So the proverbial cat is now out of the bag.
In a column in today’s Globe and Mail, columnist Lorne Rubenstein writes about Weir Golf Design, the architecture firm being created by Canadian Mike Weir. In the article he mentions that numerous architects were asked to submit plans and that a panel is cutting that number down to four designers who will be interviewed by Mike. The panel will also participate in the interviews.
Here’s what Lorne had to say:
“I’m a traditionalist,” Weir said. “Why do we have to play courses where you’re pulling the head cover off your driver every time? The mentality on tour has been to just add yardage to courses.”
That’s not in Weir’s plans. He’s trying to educate himself, and he played a practice round at Augusta this year with two-time Masters champion Ben Crenshaw. He wanted to sound Crenshaw out on his design ideas. He said he loves Crenshaw’s model. Crenshaw and his design partner, Bill Coore, do one or two courses a year, at most. Weir enjoyed talking architecture with Crenshaw.
Weir will be talking a lot of architecture early next month in Toronto, after he’s closed out his PGA Tour season with two more tournaments. He’ll meet with a panel of four people who have been sorting through submissions of course plans that 18 Canadian architects have made to a site adjacent to the Predator Ridge resort in Vernon, B.C. It’s a test site. No course is planned there yet.
The panel includes Brad Pelletier, IMG’s managing director in Toronto; Weir’s brother Jim; veteran and thoughtful architect Dick Kirkpatrick, who is based in Carlisle, Ont.; and golf writer and architecture aficionado Robert Thompson.
“We are in the process of narrowing [the list] down and we hope to get it to five or six,” Pelletier wrote in an e-mail message, “but that has not been easy and there are certain designers who have earned an audience with Mike.”
Weir is the unproven person in all of this when it comes to designing courses. But he speaks intelligently about architecture, and he said, “I want to bring the same hard work, dedication and discipline to designing courses that I bring to playing.”
Lorne’s full column is here.
Though Lorne’s beaten me to the punch, he’s correct in naming me as part of that panel. To offer full disclosure, I’ve been helping IMG and Weir Golf Design pick their architect since late last year, as well as working with Mike on developing his thoughts on design and helping him arcticulate them to get them on paper.
The concept behind Weir Golf Design is to follow the model set up by Bill Coore and Ben Crenshaw. In that model, both Coore and Crenshaw (who are responsible for Sand Hills, among other great courses) are actively involved in designing their courses. It is a partnership, with Crenshaw offering real value — not just taking the role of cutting ribbons and kissing babies. The goal of Weir Golf Design has been to follow that model — and therefore we’ve spent considerable time and effort trying to find the architect whose vision and skills would best fit with Mike. Needless to say, it has been a fascinating task.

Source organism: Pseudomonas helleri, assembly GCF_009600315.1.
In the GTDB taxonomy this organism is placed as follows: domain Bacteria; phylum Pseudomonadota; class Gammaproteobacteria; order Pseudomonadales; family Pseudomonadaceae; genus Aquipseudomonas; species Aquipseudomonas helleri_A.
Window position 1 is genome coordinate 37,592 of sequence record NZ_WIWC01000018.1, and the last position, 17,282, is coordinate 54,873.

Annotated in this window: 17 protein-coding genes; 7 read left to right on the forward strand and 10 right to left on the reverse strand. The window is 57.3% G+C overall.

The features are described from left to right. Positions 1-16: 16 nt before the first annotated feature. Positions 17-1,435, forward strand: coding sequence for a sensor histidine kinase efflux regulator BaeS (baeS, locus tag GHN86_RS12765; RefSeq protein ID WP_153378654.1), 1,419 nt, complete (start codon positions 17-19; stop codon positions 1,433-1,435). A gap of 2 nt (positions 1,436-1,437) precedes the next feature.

So how does one choose a golf architect for a partner? It is a good question and one we’ve fought with for some time. The process of picking the architect was based on the development of the 7th course at St. Andrews. In that instance, the Links Trust put out a request to numerous designers about potentially creating the course and asked them to tour the site and come up with a plan. I suggested a similar concept for Weir Golf Design, and we decided on a site next to Predator Ridge as a test case for designers. The hope is this will become the first Weir Golf Design site, but there’s no guarantee that it will. A deal isn’t in place, though there is the will to get one done.
The site for the course is dramatic and challenging, but also stunning and breathtaking in spots, wih amazing long views of a nearby lake and holes that can play right alongside a reservoir.
More than 25 designers were asked if they were interested in submitting plans and 16 did so. The team — including Mike, his brother Jim, IMG managing director Brad Pelletier and designer/course builder Dick Kirkpatrick — waded through the proposals, putting in countless hours to reduce the number to four or five that will be interviewed next month for the job.
I’m only involved the project and the firm because I think it will offer an honest alternative to the typical approach to designing courses with a PGA Tour pro. Most of those instances are purely about marketing, where the player rarely — if ever — sees the actual project before it is finished. I am sure that Weir’s firm will be different, since Mike is very interested in working closely with a single designer in creating his own style. Beyond that, it would seem to be a huge wasted effort if Weir and IMG spent all this time picking an architect to work with and teach Mike the business and then simply didn’t have Weir involved.
The concept is simple — have Mike work closely with his firm’s designer to bring his insights to the project. Will he be determining drainage lines? No. Can he offer a lot of insight, especially since he’s a very strategc, thoughtful player. I think he can. And since the intent is to have WGD only have a course or two on the go at all times, Mike can actually participate and bring value to each project.
We’re finalizing the list of designers — it looks like four or five — who will interview with Mike in November. Hopefully that list will be established next week.
There’s only so much I can say about Weir’s design philosophy, other than he has one and has a good sense of what he wants in his courses. They won’t be 8,000 yards and you’re going to have options that make you think through your shots. Will they be great courses? Only time will tell — but I think IMG and Weir have a better chance given all the work they’ve put in establishing the firm and trying to create their own look, aesthetic and design strategy.